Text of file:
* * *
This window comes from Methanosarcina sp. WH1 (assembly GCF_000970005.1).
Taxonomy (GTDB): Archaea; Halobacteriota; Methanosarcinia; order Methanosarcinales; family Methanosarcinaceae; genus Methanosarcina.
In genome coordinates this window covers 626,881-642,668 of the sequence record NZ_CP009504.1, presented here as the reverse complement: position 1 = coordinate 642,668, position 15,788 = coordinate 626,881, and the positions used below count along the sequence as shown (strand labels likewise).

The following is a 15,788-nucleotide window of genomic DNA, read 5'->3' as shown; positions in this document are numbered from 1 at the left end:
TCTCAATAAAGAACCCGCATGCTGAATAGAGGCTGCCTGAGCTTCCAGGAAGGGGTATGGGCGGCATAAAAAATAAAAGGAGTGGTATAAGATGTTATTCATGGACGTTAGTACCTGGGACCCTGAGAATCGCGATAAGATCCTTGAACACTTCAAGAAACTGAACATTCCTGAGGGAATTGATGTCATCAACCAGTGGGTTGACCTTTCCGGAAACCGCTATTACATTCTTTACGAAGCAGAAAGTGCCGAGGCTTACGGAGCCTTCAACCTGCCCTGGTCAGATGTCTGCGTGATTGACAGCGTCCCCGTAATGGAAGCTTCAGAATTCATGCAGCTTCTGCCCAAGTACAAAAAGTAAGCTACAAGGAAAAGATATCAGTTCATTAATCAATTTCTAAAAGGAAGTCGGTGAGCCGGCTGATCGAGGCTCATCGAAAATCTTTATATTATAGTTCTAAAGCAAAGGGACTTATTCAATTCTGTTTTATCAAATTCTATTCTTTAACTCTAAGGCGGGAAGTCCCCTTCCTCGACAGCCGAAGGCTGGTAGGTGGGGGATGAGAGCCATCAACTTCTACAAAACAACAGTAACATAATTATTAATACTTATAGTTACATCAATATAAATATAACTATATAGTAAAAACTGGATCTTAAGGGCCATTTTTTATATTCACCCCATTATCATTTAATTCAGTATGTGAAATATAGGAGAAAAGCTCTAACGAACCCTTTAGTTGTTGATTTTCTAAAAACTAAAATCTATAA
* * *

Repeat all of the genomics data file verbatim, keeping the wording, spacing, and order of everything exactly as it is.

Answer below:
This window comes from Methanosarcina sp. WH1 (assembly GCF_000970005.1).
Taxonomy (GTDB): Archaea; Halobacteriota; Methanosarcinia; order Methanosarcinales; family Methanosarcinaceae; genus Methanosarcina.
In genome coordinates this window covers 626,881-642,668 of the sequence record NZ_CP009504.1, presented here as the reverse complement: position 1 = coordinate 642,668, position 15,788 = coordinate 626,881, and the positions used below count along the sequence as shown (strand labels likewise).

The following is a 15,788-nucleotide window of genomic DNA, read 5'->3' as shown; positions in this document are numbered from 1 at the left end:
TCTCAATAAAGAACCCGCATGCTGAATAGAGGCTGCCTGAGCTTCCAGGAAGGGGTATGGGCGGCATAAAAAATAAAAGGAGTGGTATAAGATGTTATTCATGGACGTTAGTACCTGGGACCCTGAGAATCGCGATAAGATCCTTGAACACTTCAAGAAACTGAACATTCCTGAGGGAATTGATGTCATCAACCAGTGGGTTGACCTTTCCGGAAACCGCTATTACATTCTTTACGAAGCAGAAAGTGCCGAGGCTTACGGAGCCTTCAACCTGCCCTGGTCAGATGTCTGCGTGATTGACAGCGTCCCCGTAATGGAAGCTTCAGAATTCATGCAGCTTCTGCCCAAGTACAAAAAGTAAGCTACAAGGAAAAGATATCAGTTCATTAATCAATTTCTAAAAGGAAGTCGGTGAGCCGGCTGATCGAGGCTCATCGAAAATCTTTATATTATAGTTCTAAAGCAAAGGGACTTATTCAATTCTGTTTTATCAAATTCTATTCTTTAACTCTAAGGCGGGAAGTCCCCTTCCTCGACAGCCGAAGGCTGGTAGGTGGGGGATGAGAGCCATCAACTTCTACAAAACAACAGTAACATAATTATTAATACTTATAGTTACATCAATATAAATATAACTATATAGTAAAAACTGGATCTTAAGGGCCATTTTTTATATTCACCCCATTATCATTTAATTCAGTATGTGAAATATAGGAGAAAAGCTCTAACGAACCCTTTAGTTGTTGATTTTCTAAAAACTAAAATCTATAA